The classrooms melt into the outdoor scenes, which include Quidditch, Hagrid's hut and the Forbidden Forest. Then, of course, there's a section devoted to dark forces: Tom Riddle's diary, stabbed with the basilisk's fang, and Voldemort's costume, with its fabric like snakeskin.
The exhibit even features some surprises from the final films Potter fans haven't seen yet.
"We tried to pick artifacts that people would have an emotional connection to," Newquist said.
It worked. The Science Center's marketing director, Crystal Clarity, couldn't believe she was seeing Harry's acceptance letter to Hogwarts, one of her favorite elements of the exhibit.
"That's where the story began, with that letter," Clarity said. "It makes it all seem real."
After "Battlestar Galactica" went off the air last year, NBC Universal held a huge auction. Thousands of artifacts from the show, including five spaceships, needed new homes.
None of them sold.
The spaceships were parked in a warehouse in California until NBC called Experience Music Project | Science Fiction Museum and asked if they wanted them. The answer was an emphatic yes.
Over the past year and a half, associate curator Brooks Peck has molded the fantasy world that is EMP | SFM's "Battlestar Galactica: The Exhibition," opening Saturday. Three of the five spaceships anchor the exhibit. The rest of the props — 50 total, with about a third from the original series — are from other collectors.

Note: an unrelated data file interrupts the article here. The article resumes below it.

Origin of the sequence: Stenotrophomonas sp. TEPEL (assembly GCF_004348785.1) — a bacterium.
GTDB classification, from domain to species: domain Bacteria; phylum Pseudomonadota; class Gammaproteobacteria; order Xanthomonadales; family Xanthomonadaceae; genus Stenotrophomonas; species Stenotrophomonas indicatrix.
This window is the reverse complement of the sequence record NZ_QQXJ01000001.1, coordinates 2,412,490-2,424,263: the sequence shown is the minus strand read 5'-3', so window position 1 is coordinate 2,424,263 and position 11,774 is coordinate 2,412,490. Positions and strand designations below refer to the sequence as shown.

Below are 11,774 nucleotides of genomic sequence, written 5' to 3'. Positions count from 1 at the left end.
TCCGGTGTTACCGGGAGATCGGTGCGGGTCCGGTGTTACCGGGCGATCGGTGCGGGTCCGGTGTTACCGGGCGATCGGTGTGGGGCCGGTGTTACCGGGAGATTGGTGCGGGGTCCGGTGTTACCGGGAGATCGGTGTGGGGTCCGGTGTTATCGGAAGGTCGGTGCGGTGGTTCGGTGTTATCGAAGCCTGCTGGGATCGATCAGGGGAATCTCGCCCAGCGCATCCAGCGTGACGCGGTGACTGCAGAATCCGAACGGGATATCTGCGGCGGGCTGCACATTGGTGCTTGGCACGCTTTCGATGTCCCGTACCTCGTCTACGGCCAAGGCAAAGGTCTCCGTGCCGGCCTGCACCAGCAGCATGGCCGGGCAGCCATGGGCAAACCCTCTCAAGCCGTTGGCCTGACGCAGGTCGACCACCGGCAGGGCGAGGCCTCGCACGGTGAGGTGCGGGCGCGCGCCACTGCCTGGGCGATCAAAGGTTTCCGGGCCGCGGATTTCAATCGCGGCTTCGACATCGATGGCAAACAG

The latest incarnation of "Battlestar Galactica" debuted in 2004, a reboot of the 1978 series. The militaristic space drama follows a fleet of human survivors of a nuclear holocaust at the hands of the Cylons, a robot race they created and continue to war with. The humans are on a quest for Earth, a planet that is merely a myth.
The impressive silvery spaceships — made out of steel, plywood and Styrofoam — now nest valiantly in the museum, ringed by fiber-optic barriers. They're probably the biggest draw, though Peck guesses another fan favorite will be the slinky red dress worn by a Cylon named Six, one of 15 costumes.
Three interactive areas let visitors explore some of the show's themes, such as the search for Earth, complete with a glowing green navigation board. There's also a music display, where people can play a scene and manipulate its score.
After 18 months in Seattle, EMP | SFM plans to send the exhibit on the road.
Peck says part of "Battlestar's" pull is that it's not wacky sci-fi fluff. It tells the story of how to maintain humanity in the face of war. He points to a costume worn by the Cylon character Leoben in the episode "Flesh and Bone," where he's captured trying to infiltrate a human ship.
"They torture him horribly," Peck said. "Their justification is that he's a robot, so it's OK."
But even though Leoben isn't human, he can still feel pain. So the humans are faced with a huge moral dilemma.
That, says Peck, is the crux of the show: to get people thinking about tough questions.
"All of the time, it's pushing you out of your comfort zone," Peck said. "So it's perplexing. It's doing what sci-fi does so well: holding a warped mirror up to our reality."
Rachel Solomon: 206-464-3272 or email@example.com